In addition, the state’s share of younger individuals testing positive for COVID-19 has increased. Overall, over the course of the pandemic, 4.7 percent of New Mexico’s COVID-19 cases have been within the age range of 0 to 9 years. In the last seven days, 6.5 percent of the state’s COVID-19 cases have been identified in that age range. Similarly, 10 percent of the state’s overall COVID-19 cases have been identified in the 10-19 age range; in the last seven days, 15.7 percent of the state’s positive cases have been within that age range.
School districts are strongly encouraged to use the month of August to continue preparations for safe and limited in-person learning under a hybrid model of instruction and to conduct professional development for educators; the Public Education Department will support these planning and development efforts.
Other requirements and recommendations outlined in the original PED guidance document — including requirements for social distancing and enhanced safety protocols upon reentry — remain largely unchanged.
All districts and charter schools must offer an online-only option for students, according to the Public Education Department, and no schools can disenroll students or penalize families if they choose an online-only option.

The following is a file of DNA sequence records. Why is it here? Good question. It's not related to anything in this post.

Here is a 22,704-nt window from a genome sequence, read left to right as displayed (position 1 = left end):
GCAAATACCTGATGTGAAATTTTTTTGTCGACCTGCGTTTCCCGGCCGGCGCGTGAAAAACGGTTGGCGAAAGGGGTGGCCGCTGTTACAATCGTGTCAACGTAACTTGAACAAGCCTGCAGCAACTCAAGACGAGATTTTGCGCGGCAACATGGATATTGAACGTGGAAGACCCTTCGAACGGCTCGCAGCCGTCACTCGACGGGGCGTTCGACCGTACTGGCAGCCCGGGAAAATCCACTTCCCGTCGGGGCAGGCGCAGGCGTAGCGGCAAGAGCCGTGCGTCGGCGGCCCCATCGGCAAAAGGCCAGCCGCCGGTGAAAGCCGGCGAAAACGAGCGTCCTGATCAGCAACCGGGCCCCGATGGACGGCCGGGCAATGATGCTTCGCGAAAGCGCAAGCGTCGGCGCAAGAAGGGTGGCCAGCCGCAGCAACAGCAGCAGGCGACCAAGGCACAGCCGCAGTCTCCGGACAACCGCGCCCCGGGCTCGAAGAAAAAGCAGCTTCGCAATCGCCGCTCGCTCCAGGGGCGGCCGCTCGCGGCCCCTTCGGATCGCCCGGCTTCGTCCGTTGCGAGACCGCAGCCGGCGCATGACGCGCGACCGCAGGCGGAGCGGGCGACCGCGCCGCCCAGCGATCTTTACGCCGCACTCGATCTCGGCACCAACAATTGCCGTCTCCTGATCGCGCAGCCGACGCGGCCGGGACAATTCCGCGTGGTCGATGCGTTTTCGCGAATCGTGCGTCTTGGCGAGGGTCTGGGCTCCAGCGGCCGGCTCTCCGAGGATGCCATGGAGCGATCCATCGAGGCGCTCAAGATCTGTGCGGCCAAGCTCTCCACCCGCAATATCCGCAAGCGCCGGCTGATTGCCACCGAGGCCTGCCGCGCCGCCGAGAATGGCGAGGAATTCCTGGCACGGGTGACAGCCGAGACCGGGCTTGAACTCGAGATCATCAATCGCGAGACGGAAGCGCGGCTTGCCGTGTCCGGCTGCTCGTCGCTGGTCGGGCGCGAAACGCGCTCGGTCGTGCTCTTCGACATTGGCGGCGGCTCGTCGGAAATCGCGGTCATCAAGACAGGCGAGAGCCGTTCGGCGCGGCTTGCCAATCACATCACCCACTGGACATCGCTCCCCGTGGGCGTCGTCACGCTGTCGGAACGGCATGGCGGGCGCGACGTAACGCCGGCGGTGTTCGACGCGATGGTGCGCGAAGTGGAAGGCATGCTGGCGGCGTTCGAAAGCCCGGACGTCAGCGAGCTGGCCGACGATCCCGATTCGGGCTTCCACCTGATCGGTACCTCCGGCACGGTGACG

“My focus has been and will remain right here: The health, safety and wellbeing of New Mexico students, educators, families and school communities,” Gov. Michelle Lujan Grisham said. “I do not feel comfortable beginning any form of in-person learning in the month of August. I know many parents and educators and students feel the same way.
“The current spread of COVID-19 in our state is a cause of great and well-founded anxiety. Until we can regain control of this virus, until our fight in this public health crisis begins to once again bear real fruit, we will not unduly risk even one New Mexican’s health or life or livelihood; we will not move unsafely or too quickly in our efforts to resume some form of ‘new normal’ in a COVID-positive world.
“With another month of strong collective efforts to fight COVID-19, using that time to continue to prepare and to help educators get the professional development they need to thrive in an online and remote environment, I am optimistic the state will be able to begin to adopt a hybrid model for phased groupings of students after Labor Day.